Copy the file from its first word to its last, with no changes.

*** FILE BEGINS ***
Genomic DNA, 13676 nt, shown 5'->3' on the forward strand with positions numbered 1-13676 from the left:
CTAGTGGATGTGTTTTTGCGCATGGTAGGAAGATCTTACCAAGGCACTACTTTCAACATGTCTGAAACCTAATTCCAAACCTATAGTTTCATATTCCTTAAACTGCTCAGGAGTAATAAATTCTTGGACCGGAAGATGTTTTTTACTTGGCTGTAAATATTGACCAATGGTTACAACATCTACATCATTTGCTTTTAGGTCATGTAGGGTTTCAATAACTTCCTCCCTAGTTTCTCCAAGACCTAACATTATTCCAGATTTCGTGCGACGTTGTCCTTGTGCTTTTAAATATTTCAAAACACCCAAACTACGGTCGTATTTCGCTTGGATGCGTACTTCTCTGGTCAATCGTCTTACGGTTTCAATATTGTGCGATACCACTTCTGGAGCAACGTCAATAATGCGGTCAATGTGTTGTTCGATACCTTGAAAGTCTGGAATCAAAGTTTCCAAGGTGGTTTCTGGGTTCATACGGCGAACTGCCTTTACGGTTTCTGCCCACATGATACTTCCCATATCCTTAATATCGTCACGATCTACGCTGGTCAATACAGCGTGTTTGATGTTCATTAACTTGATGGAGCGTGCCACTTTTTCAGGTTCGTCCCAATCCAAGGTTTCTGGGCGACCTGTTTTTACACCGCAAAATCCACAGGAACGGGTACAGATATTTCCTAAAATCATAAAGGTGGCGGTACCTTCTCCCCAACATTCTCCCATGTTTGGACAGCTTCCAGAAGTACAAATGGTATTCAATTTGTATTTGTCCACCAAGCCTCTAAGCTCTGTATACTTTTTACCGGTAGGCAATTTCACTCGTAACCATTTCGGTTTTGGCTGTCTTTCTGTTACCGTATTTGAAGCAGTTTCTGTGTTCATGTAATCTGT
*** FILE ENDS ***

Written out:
Genomic DNA, 13676 nt, shown 5'->3' on the forward strand with positions numbered 1-13676 from the left:
CTAGTGGATGTGTTTTTGCGCATGGTAGGAAGATCTTACCAAGGCACTACTTTCAACATGTCTGAAACCTAATTCCAAACCTATAGTTTCATATTCCTTAAACTGCTCAGGAGTAATAAATTCTTGGACCGGAAGATGTTTTTTACTTGGCTGTAAATATTGACCAATGGTTACAACATCTACATCATTTGCTTTTAGGTCATGTAGGGTTTCAATAACTTCCTCCCTAGTTTCTCCAAGACCTAACATTATTCCAGATTTCGTGCGACGTTGTCCTTGTGCTTTTAAATATTTCAAAACACCCAAACTACGGTCGTATTTCGCTTGGATGCGTACTTCTCTGGTCAATCGTCTTACGGTTTCAATATTGTGCGATACCACTTCTGGAGCAACGTCAATAATGCGGTCAATGTGTTGTTCGATACCTTGAAAGTCTGGAATCAAAGTTTCCAAGGTGGTTTCTGGGTTCATACGGCGAACTGCCTTTACGGTTTCTGCCCACATGATACTTCCCATATCCTTAATATCGTCACGATCTACGCTGGTCAATACAGCGTGTTTGATGTTCATTAACTTGATGGAGCGTGCCACTTTTTCAGGTTCGTCCCAATCCAAGGTTTCTGGGCGACCTGTTTTTACACCGCAAAATCCACAGGAACGGGTACAGATATTTCCTAAAATCATAAAGGTGGCGGTACCTTCTCCCCAACATTCTCCCATGTTTGGACAGCTTCCAGAAGTACAAATGGTATTCAATTTGTATTTGTCCACCAAGCCTCTAAGCTCTGTATACTTTTTACCGGTAGGCAATTTCACTCGTAACCATTTCGGTTTTGGCTGTCTTTCTGTTACCGTATTTGAAGCAGTTTCTGTGTTCATGTAATCTGT